Ignorance of dangerous driving legislation and a lack of driver education could see fleets fall foul of the law, new research suggests.
A driver can face up to 14 years behind bars if guilty of causing death by dangerous driving, but the survey revealed 46% of fleet managers and company car drivers did not know what legally constitutes dangerous driving, while more than 50% said they did not know the penalties for this offence.
Insurer Allianz Commercial and legal firm DAC Beachcroft, who commissioned the research, have published a white paper aimed at promoting awareness about motoring offences and their penalties.
The Motor Prosecutions White Paper identifies the various fatal and serious driving offences and outlines the sentencing guidelines, as well as highlighting the potential impact on companies when an employee is charged with a death by dangerous or death by careless driving offence.
Jonathan Dye, head of motor at Allianz Commercial, said: “Over the past few years we have seen a clampdown on dangerous and careless driving and the introduction of harsh new penalties.
“The key aim of our report is to raise awareness in order to protect businesses, their drivers and other road users.”
Most people think of a death by dangerous driving conviction results from driving at excessive speed, but that is not always the case.
Lili Oliver, head of motor prosecutions at DAC Beachcroft, said: “It is crucial drivers understand that criminal law will hold them responsible for the decisions they make behind the wheel.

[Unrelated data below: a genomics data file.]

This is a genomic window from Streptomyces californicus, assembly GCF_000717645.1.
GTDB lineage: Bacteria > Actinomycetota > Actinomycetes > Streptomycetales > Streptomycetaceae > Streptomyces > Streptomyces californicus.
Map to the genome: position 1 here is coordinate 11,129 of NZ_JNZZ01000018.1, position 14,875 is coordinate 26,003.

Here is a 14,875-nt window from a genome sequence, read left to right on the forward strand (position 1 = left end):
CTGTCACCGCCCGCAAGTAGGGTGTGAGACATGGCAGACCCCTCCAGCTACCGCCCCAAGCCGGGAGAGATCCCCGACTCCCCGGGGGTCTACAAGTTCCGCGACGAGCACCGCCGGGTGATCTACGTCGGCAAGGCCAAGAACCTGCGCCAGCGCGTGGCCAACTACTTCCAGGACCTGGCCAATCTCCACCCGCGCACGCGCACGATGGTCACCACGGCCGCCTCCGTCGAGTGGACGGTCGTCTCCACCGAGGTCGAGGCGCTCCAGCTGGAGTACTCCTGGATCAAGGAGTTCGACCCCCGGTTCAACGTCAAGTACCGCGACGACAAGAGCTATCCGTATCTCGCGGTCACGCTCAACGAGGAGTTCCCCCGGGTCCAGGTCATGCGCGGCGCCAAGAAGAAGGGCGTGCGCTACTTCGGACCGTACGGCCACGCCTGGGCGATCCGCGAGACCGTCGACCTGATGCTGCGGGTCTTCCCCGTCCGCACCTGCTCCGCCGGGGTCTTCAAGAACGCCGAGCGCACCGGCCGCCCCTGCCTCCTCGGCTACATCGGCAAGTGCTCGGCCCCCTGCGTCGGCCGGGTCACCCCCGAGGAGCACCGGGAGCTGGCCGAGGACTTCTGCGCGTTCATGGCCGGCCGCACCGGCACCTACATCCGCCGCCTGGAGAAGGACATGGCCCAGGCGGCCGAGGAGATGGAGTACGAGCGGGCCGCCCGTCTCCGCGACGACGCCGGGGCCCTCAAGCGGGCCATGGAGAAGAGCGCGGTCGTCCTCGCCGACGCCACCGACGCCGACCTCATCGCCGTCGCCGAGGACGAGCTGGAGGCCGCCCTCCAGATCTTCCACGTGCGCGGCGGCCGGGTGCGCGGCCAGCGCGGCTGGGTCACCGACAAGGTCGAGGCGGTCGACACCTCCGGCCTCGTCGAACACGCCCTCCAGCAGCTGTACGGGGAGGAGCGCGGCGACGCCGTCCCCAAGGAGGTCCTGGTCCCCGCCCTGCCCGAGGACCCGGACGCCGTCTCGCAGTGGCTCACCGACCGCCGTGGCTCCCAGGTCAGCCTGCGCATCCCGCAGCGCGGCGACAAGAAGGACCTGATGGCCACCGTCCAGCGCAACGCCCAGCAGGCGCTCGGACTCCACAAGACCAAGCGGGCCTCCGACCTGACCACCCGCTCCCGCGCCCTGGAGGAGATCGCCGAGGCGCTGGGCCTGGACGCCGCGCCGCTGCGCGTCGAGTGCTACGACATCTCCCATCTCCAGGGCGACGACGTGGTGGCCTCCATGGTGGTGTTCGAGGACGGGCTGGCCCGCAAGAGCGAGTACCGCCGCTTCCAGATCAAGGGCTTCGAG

“This is particularly true when using electronic equipment which has the potential to distract them and affect their driving because the court considers this as increasing the culpability and seriousness of any driving offence.”
A recent case involved a motorist who was involved in an accident on the M4 while talking on his hands-free phone.
He failed to see that vehicles in front of him had come to a stop for roadworks and ploughed into the rear of a vehicle without braking or taking any evasive action, killing the driver.
He was charged with causing death by dangerous driving and pleaded guilty at the first opportunity.
In sentencing, the judge said that, despite it not being illegal, talking on a hands-free phone was clearly the cause of the distraction. He was jailed for 30 months and received a four-year driving ban.
Dye told Fleet News: “Fleets shouldn’t be encouraging anything that is going to potentially distract an employee when driving a vehicle; it’s common sense.
“However, I don’t necessarily think it’s a question of banning the use of hands-free phones. It’s about how you use them and when you use them.”
Causing death by careless driving, which was introduced in 2008, carries a maximum custodial sentence of five years.
To be regarded as careless rather than dangerous, the standard of driving must be regarded as having fallen ‘below’ rather than ‘far below’.
Where there is no fatality, but an incident results in a serious injury such as a broken leg, the police will look to charge someone under the offence of causing serious injury by dangerous driving. It carries a maximum custodial sentence of five years and was introduced in December 2012.
Researchers spoke to 400 fleet managers and company car drivers and discovered only 13% of respondents said they educate employees about safer driving.
Meanwhile, only 16% said they were aware of the business implications if an employee was involved in an accident.
Oliver said: “Fleet managers must properly educate drivers and ensure they have procedures in place to protect not only those individuals but also members of the public and other road-users.”
To read the white paper, click here.